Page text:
Everyone knows this trick: You hold the camera above your face, stretch your neck and shoot. I take my own picture this way. You see my heart-shaped face, my cutely assertive chin, and my dark brown eyes. Sometimes I peer insouciantly over the rims of my glasses. You don’t see the double chin or the pudgy roundness of my face. You don’t see my body, apart from the cleavage I occasionally throw in. Pictures make me thinner than I am, or will ever likely be. That angle slices away more pounds than my surgeons, and that’s saying a lot.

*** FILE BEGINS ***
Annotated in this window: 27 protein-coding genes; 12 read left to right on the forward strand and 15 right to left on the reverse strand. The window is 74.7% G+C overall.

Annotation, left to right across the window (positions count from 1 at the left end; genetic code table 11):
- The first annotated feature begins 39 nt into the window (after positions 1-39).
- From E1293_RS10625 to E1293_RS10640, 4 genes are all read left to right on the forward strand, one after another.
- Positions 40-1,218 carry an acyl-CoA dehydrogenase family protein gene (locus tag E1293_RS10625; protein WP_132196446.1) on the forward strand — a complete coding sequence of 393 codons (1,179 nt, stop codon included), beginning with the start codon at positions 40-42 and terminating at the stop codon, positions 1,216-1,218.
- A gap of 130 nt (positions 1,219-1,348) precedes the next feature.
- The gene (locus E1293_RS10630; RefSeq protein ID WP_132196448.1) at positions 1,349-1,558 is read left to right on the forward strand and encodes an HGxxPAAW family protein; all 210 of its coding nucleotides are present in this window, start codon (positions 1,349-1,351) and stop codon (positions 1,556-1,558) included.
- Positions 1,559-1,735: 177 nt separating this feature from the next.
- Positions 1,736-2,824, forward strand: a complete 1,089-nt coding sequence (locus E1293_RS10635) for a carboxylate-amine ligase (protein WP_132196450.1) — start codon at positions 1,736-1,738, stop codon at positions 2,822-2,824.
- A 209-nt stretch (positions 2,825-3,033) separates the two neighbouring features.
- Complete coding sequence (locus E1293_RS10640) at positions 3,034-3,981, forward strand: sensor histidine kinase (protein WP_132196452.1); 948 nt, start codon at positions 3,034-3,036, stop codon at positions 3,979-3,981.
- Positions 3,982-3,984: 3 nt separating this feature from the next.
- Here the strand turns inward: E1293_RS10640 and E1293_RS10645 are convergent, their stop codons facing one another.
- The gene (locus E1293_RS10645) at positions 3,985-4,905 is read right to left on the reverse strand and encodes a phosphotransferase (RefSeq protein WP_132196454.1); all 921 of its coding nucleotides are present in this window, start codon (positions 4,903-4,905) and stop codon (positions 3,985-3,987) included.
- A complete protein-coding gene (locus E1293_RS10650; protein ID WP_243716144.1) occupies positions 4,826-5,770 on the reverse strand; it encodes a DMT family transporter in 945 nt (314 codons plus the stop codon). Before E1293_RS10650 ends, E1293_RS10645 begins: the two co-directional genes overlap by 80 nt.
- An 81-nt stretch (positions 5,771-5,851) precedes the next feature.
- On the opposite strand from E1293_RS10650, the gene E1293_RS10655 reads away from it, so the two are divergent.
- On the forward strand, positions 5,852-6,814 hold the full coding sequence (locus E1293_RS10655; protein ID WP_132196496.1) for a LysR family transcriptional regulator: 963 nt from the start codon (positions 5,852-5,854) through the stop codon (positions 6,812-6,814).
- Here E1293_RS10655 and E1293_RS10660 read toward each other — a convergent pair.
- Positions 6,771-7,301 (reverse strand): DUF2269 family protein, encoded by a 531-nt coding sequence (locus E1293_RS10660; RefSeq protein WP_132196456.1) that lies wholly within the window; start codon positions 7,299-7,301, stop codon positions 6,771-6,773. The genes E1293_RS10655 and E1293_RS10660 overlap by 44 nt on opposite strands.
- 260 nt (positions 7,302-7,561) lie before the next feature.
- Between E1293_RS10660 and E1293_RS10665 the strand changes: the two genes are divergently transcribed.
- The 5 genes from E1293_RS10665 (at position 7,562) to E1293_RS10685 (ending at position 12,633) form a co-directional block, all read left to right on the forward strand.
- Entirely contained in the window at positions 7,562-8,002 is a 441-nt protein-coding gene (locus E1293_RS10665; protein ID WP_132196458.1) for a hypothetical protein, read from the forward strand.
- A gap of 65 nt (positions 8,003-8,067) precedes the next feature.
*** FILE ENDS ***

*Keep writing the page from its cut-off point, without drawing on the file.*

I am the “after” side of surgery, having lost more than 250 pounds. No one gets this, at least not without an explanation, because I still weigh over 200 pounds, and the weight loss fable is supposed to end when you’re thin, not when you’re merely “an average fat American.” I still wonder if I should get more surgery. I have so many pieces of clothing that fit, but that I reject because they cling in one place wrong. That particular place is my right thigh and calf, which are obviously larger than the left. (I call it my freak leg.) Doctors have no real explanation, but the general theory is that a fall I suffered when I weighed 600 pounds actually broke off a chunk of fat in my calf. That place just above my knee seems swollen, and is the reason I can’t wear skirts anywhere close to above the knee. If jeans stick to the freak leg, I toss them into the back of the closet and try another pair.